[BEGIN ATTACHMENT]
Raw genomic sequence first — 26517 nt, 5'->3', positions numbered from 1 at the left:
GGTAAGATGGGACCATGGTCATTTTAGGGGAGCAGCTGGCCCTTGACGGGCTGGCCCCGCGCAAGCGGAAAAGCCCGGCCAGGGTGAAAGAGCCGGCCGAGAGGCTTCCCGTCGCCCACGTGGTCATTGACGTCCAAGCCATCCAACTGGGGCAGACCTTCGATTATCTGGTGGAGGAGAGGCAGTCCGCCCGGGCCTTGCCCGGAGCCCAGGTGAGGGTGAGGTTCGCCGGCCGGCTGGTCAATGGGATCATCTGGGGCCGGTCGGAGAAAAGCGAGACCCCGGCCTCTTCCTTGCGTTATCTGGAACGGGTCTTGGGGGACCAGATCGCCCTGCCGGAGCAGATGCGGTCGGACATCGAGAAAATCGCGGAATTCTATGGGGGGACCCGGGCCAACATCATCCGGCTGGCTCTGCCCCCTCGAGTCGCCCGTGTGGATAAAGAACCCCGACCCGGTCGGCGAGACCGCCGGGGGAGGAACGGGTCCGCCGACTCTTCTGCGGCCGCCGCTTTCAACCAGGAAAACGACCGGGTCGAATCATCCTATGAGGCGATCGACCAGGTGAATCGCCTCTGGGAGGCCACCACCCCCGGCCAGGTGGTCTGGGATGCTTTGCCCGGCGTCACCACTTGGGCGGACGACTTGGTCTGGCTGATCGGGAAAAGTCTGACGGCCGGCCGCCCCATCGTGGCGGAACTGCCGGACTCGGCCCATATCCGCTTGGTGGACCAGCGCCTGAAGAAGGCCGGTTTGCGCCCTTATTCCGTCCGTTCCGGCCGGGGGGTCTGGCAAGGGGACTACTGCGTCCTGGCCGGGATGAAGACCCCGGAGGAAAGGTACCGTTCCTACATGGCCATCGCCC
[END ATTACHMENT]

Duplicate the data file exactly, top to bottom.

Raw genomic sequence first — 26517 nt, 5'->3', positions numbered from 1 at the left:
GGTAAGATGGGACCATGGTCATTTTAGGGGAGCAGCTGGCCCTTGACGGGCTGGCCCCGCGCAAGCGGAAAAGCCCGGCCAGGGTGAAAGAGCCGGCCGAGAGGCTTCCCGTCGCCCACGTGGTCATTGACGTCCAAGCCATCCAACTGGGGCAGACCTTCGATTATCTGGTGGAGGAGAGGCAGTCCGCCCGGGCCTTGCCCGGAGCCCAGGTGAGGGTGAGGTTCGCCGGCCGGCTGGTCAATGGGATCATCTGGGGCCGGTCGGAGAAAAGCGAGACCCCGGCCTCTTCCTTGCGTTATCTGGAACGGGTCTTGGGGGACCAGATCGCCCTGCCGGAGCAGATGCGGTCGGACATCGAGAAAATCGCGGAATTCTATGGGGGGACCCGGGCCAACATCATCCGGCTGGCTCTGCCCCCTCGAGTCGCCCGTGTGGATAAAGAACCCCGACCCGGTCGGCGAGACCGCCGGGGGAGGAACGGGTCCGCCGACTCTTCTGCGGCCGCCGCTTTCAACCAGGAAAACGACCGGGTCGAATCATCCTATGAGGCGATCGACCAGGTGAATCGCCTCTGGGAGGCCACCACCCCCGGCCAGGTGGTCTGGGATGCTTTGCCCGGCGTCACCACTTGGGCGGACGACTTGGTCTGGCTGATCGGGAAAAGTCTGACGGCCGGCCGCCCCATCGTGGCGGAACTGCCGGACTCGGCCCATATCCGCTTGGTGGACCAGCGCCTGAAGAAGGCCGGTTTGCGCCCTTATTCCGTCCGTTCCGGCCGGGGGGTCTGGCAAGGGGACTACTGCGTCCTGGCCGGGATGAAGACCCCGGAGGAAAGGTACCGTTCCTACATGGCCATCGCCC